WebAIM - Web Accessibility In Mind

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Re: IAAP Certification Update


From: Paul Bohman
Date: Sep 13, 2015 8:38AM


With regard to test preparation:

Yes, the IAAP will publish a list of courses and other learning resources
so that people will be able to prepare adequately for the certification
exam. In addition to cataloging the resources I'm already aware of, I'll
distribute a questionnaire to accessibility training providers to allow
them to say which exam topics their training covers currently, and if they
don't currently cover all topics, they will be able to say if they have
plans to cover them and the anticipated availability of those new

I'll also reiterate that the Body of Knowledge document will be detailed,
and will serve as a good outline of the topics. People will likely still
benefit from taking preparation courses, but there is no requirement to
take any exam preparation course. The exam is competency-based.

With regard to target audience:

There are two levels of IAAP certification: associate and professional. The
associate level is conceptual and broad, with little technical content. The
professional level is technical. The associate level credential can be
considered the final IAAP credential (no need for professional-level
certification) for people in roles such as:

- Project or program or product managers who oversee
accessibility-related activities -- Examples include managers at IT
companies, ADA coordinators (U.S.), Section 508 coordinators in U.S.
government, Coordinators of student disability services in higher
education, executive leadership (especially in IT companies), and anyone in
a leadership or manager role who could benefit from accessibility knowledge.
- Visual designers and artists ("the creatives")
- Content writers and contributors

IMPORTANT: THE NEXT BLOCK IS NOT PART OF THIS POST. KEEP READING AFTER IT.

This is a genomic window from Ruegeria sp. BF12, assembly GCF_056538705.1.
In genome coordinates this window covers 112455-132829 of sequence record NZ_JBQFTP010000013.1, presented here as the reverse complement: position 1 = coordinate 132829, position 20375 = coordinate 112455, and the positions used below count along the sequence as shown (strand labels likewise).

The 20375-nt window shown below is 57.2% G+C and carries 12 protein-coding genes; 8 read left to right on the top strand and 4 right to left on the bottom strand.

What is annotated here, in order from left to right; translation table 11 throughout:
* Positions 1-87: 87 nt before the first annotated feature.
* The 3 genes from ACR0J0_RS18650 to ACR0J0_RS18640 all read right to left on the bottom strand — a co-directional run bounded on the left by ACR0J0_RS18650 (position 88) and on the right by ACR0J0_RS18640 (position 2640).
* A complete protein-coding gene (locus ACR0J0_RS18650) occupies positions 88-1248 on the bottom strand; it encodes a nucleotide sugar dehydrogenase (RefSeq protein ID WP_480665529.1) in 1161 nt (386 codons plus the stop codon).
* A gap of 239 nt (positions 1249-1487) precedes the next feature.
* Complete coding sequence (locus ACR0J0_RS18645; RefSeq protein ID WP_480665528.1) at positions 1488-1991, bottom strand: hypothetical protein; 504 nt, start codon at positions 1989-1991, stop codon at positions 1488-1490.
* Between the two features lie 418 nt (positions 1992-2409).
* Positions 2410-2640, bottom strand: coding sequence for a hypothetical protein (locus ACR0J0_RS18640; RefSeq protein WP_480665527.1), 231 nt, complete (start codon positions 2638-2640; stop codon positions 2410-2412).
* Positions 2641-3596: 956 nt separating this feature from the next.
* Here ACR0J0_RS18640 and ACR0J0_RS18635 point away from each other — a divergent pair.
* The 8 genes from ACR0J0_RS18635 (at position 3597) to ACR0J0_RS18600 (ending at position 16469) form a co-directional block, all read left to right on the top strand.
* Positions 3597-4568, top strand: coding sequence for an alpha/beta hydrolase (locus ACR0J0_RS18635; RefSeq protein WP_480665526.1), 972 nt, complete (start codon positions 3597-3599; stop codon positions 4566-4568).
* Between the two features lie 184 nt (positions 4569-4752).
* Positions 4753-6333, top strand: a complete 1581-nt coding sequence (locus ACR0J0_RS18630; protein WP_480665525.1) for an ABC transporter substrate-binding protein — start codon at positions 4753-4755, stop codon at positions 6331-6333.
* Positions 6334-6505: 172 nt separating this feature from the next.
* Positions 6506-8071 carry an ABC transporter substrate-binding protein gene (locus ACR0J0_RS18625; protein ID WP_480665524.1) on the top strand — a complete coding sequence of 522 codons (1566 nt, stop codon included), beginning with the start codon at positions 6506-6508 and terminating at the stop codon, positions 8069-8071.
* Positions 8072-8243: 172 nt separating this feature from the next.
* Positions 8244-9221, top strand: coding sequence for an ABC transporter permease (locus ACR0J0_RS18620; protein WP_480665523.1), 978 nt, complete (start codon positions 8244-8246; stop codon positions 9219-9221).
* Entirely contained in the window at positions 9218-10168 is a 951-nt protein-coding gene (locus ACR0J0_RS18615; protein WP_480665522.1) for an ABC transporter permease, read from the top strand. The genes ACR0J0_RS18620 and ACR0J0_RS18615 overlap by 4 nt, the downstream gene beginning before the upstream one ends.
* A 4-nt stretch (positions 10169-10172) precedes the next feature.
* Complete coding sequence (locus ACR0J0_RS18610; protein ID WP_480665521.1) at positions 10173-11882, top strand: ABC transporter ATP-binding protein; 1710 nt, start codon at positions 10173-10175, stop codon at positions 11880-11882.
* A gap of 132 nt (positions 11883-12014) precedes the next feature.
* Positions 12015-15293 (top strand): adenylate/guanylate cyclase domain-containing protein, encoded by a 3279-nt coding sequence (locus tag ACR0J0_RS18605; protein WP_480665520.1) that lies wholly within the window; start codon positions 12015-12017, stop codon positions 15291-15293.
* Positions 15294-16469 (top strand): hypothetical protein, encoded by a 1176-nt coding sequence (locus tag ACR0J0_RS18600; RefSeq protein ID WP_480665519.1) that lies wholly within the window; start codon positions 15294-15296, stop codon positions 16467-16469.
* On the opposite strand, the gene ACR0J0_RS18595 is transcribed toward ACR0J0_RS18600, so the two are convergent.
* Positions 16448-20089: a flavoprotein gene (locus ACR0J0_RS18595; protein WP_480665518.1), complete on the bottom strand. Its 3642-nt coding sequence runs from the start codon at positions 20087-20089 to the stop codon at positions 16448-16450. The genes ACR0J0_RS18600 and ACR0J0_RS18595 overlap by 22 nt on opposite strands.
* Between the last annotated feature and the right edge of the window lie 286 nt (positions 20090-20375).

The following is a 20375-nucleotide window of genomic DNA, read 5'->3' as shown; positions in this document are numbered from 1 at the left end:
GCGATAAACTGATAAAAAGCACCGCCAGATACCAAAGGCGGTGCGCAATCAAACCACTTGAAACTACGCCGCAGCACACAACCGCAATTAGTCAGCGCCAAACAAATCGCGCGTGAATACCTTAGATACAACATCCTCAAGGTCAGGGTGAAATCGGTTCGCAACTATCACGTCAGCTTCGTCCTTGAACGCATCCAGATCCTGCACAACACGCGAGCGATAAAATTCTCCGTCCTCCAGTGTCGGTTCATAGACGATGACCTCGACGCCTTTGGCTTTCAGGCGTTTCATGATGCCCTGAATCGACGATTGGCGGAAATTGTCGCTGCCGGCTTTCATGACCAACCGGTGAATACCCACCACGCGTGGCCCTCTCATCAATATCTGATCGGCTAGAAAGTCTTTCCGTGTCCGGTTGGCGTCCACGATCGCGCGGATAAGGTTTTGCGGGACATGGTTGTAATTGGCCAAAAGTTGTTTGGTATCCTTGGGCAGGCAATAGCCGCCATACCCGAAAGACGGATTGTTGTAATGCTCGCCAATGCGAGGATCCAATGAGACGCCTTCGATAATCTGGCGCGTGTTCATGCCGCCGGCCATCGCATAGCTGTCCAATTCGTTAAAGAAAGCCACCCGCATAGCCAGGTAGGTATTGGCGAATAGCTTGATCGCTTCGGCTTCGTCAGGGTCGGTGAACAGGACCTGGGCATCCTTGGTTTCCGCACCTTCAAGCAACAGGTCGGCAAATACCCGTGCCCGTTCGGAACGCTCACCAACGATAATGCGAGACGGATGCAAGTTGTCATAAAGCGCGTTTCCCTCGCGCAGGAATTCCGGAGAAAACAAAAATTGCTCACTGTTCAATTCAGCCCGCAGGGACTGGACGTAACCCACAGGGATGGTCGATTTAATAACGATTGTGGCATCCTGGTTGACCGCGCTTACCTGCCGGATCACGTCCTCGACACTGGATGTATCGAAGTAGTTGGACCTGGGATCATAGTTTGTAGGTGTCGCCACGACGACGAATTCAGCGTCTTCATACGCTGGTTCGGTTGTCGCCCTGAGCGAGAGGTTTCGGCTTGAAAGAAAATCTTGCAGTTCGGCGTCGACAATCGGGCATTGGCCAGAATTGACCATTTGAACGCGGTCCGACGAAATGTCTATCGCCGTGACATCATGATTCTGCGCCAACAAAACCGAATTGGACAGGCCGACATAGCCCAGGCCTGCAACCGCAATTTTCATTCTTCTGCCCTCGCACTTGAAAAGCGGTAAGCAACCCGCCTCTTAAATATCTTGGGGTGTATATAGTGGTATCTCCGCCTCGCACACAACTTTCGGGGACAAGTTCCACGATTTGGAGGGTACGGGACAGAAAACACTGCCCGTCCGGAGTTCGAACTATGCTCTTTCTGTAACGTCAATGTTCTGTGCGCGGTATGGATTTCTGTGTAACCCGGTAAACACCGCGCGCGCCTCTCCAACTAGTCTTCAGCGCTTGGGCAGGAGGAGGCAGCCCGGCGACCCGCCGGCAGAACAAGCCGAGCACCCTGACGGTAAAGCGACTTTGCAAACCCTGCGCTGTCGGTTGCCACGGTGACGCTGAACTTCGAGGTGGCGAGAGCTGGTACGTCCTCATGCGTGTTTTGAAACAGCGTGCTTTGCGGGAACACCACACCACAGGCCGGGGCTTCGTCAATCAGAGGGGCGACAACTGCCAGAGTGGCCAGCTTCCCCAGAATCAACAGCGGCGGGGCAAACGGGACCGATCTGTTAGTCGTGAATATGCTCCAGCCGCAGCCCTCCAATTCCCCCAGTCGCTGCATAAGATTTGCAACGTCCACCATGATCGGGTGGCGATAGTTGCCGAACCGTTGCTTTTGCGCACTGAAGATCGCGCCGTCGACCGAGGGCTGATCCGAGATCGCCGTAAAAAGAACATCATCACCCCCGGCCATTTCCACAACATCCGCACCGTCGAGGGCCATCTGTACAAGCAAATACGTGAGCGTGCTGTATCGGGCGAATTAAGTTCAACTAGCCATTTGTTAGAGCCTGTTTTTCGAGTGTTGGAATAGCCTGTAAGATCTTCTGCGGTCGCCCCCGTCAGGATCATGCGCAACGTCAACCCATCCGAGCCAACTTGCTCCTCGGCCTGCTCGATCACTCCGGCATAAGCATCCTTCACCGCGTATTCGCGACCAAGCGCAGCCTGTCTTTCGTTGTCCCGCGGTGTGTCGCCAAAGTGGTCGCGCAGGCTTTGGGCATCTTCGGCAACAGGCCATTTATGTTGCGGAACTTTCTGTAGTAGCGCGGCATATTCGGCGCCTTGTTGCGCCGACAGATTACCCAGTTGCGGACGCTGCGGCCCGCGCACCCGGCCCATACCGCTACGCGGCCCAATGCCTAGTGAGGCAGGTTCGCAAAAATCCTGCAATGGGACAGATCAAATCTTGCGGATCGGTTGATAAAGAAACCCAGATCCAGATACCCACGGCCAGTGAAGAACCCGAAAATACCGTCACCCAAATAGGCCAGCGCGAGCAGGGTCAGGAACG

- User experience (UX) and user interface (UI) professionals (or they
have the option to also complete the professional level if they are
- Account representatives and salespeople who deal with
accessibility-related services.
- Customer service representatives (and their managers).
- Other non-technical positions that deal with accessibility issues in
one way or another.

The plan all along has been for the associate level to be a prerequisite
for any professional-level certifications that follow, but a final decision
has not yet been made on that point. My strong preference would be to have
the associate level serve as a prerequisite so that we wouldn't have to
duplicate topics on the professional-level exams. I want people to have a
strong conceptual foundation, which the associate-level exam will provide,
before certifying on the technical requirements.

By way of contrast, the professional-level certification exam for web
accessibility will be appropriate for:

- Web developers
- Web programmers
- Quality assurance (QA) analysts
- Accessibility analysts and consultants
- Accessibility instructors
- Anyone in a technical role who deals with accessibility issues

Paul Bohman, PhD
Director of Training, Deque Systems, Inc
703-225-0380, ext.121